Why Can Graphite Be Used As a Lubricant?
Graphite is the mineral form of carbon. Veins of graphite occur in limestone due the presence of organic materials. Graphite is a soft mineral and occurs in either lump or flake form. Graphite is the only non-metal element that is a good conductor of electricity. Crystal structures rarely occur and easily break down. This is the reason for the material's greasy feeling despite being a dry lubricant.
Graphite is the mineral form of carbon. Veins of graphite occur in limestone due the presence of organic materials. Graphite is a soft mineral and occurs in either lump or flake form. Graphite is the only non-metal element that is a good conductor of electricity. Crystal structures rarely occur and easily break down. This is the reason for the material’s greasy feeling despite being a dry lubricant.
When a crystal structure occurs in graphite, it is a rough six-sided crystal that easily breaks down into flakes. This process is known as basal cleavage. These flakes readily slide across each other. This is the cause of the greasy characteristic of graphite and results in its application as a lubricant. Since the material is a solid, graphite is considered a dry lubricant.
Both graphite and diamonds are carbon-based. Graphite is an excellent lubricant. Diamonds are the hardest abrasive. Diamonds are a good insulator of electricity. Graphite is a good conductor. Graphite is a stable form of carbon. Diamonds near the surface of the Earth are undergoing the change to graphite; however, the process is slow.
Graphite and diamonds both have strong bonds between the atoms of carbon. The difference lies in the structure of the atoms. In diamonds, the atoms are arranged in a three-dimensional structure. This results in stronger bonds above and below. Graphite atoms are in two-dimensional sheets with weak bonding above and below.
Graphite needs water vapor to lubricate. The bonding energy between the water and the graphite is lower than between the graphite and the surface to be lubricated. This means that graphite functions best in a regular atmosphere. Graphite is not suitable for lubrication in a vacuum.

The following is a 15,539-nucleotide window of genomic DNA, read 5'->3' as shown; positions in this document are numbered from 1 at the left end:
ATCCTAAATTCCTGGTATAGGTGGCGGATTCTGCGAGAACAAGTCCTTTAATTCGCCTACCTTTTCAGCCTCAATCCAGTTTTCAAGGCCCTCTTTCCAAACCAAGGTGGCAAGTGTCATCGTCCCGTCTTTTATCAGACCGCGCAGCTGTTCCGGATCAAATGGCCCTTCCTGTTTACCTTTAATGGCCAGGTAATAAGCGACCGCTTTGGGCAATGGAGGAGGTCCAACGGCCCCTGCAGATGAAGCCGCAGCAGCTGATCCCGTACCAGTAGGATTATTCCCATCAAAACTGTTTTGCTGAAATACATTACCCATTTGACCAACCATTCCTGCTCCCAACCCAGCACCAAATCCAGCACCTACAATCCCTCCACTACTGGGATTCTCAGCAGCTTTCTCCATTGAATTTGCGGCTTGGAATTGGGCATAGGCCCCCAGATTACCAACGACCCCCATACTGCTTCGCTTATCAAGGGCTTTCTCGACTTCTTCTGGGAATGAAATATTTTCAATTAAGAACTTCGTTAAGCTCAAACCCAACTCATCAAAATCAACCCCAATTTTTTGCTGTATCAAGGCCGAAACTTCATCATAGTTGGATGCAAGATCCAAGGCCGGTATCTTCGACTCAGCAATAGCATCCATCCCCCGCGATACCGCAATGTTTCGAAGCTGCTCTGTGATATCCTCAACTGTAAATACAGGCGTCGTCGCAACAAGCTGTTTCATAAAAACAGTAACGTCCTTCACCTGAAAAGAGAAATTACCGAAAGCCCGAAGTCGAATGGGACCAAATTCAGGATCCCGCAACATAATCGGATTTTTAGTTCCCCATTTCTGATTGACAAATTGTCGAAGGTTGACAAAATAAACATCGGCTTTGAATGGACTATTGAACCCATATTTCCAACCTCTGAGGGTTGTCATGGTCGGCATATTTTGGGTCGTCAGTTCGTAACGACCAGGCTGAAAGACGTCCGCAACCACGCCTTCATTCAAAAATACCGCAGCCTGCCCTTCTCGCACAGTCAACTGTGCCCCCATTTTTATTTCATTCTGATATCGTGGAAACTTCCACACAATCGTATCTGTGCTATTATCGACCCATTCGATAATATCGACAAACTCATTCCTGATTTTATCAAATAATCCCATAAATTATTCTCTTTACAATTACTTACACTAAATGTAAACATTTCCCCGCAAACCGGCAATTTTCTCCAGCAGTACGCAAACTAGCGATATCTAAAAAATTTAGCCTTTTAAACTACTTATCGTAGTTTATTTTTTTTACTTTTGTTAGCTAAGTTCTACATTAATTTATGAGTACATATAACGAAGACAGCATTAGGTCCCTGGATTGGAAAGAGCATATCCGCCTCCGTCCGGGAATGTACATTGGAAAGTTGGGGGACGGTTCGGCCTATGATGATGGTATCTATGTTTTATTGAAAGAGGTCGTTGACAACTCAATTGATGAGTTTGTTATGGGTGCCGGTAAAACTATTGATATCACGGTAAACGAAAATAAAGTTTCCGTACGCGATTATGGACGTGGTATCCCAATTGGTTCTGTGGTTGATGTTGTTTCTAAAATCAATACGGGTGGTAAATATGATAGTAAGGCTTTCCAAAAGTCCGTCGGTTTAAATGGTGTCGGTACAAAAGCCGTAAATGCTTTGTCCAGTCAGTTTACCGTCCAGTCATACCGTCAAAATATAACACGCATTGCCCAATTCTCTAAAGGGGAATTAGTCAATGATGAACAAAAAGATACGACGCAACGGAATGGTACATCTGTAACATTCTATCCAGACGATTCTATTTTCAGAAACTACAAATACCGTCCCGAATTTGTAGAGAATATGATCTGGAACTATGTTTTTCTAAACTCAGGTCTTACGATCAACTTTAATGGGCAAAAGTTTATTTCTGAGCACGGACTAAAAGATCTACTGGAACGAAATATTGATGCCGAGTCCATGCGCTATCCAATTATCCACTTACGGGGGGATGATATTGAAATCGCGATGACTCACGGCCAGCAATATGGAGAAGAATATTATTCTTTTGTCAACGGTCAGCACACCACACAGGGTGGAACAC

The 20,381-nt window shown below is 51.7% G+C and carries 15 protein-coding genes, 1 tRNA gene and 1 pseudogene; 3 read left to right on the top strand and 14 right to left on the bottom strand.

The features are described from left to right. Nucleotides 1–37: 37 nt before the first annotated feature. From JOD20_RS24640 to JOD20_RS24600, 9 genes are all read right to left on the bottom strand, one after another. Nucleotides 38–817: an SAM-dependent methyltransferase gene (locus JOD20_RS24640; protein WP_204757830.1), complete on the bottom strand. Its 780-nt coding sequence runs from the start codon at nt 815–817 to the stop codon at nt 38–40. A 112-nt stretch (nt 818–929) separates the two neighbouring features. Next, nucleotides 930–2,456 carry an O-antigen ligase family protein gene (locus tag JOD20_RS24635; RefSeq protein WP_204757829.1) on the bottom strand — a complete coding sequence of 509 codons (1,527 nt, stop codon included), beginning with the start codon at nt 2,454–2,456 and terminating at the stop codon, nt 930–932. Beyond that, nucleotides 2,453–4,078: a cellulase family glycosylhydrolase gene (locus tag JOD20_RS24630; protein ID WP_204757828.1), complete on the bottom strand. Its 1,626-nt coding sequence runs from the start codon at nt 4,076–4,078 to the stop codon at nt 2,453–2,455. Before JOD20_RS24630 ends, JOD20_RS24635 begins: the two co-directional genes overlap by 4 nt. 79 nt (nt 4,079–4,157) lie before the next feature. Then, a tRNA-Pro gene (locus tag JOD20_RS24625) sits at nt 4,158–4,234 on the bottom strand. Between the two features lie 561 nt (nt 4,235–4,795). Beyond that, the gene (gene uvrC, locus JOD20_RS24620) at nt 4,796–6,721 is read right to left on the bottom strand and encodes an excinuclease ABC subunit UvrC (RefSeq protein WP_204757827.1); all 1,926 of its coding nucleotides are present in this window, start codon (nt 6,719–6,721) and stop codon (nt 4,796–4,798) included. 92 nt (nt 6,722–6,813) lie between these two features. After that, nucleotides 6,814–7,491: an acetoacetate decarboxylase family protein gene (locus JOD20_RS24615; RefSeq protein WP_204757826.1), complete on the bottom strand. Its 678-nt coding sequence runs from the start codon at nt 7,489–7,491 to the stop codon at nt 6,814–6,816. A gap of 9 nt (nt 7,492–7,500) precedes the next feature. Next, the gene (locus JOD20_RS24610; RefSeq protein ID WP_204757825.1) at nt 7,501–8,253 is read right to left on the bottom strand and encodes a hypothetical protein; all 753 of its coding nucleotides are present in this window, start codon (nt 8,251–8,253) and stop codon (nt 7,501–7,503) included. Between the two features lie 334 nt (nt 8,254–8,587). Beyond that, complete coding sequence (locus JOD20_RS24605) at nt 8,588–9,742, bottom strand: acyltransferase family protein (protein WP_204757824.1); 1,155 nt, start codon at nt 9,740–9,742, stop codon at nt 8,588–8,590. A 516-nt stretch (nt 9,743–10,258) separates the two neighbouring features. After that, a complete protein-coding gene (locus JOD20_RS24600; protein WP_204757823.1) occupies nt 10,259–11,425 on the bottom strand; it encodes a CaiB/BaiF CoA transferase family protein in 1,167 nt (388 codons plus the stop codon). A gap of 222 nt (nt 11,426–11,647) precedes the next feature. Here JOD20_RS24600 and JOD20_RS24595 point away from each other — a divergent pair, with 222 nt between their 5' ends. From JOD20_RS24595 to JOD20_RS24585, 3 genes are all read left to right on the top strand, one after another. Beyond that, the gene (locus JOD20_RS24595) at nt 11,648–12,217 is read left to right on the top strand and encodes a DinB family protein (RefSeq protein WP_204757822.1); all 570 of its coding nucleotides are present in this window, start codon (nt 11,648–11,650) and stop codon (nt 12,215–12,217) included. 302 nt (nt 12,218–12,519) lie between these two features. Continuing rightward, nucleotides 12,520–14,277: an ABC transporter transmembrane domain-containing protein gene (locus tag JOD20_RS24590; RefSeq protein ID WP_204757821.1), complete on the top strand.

Natural graphite is mined. Ore quality and processing will determine the grade of the graphite. High-grade natural graphite contains levels of carbon between 96 percent and 98 percent. The higher carbon content and high crystallization will increase the lubricating quality and resistance to chemically bond through oxidation. Synthetic graphite can be created with similar carbon levels to high-grade natural graphite. Where there are lower requirements for lubrication, amorphous graphite with 80 percent carbon content can be used.
High Temperature Applications
Graphite can be used in continuous temperatures of 450 degrees Celsius. Graphite can withstand even higher temperature peaks. Graphite conducts little heat itself and will provide some thermal insulation.
While graphite is a soft material and an excellent lubricant, it can be rolled into fibers. These fibers can be twisted into threads and held in place with a binder such as epoxy resin. This is the method of creating composites for uses in such items as airplanes, automobiles and golf clubs.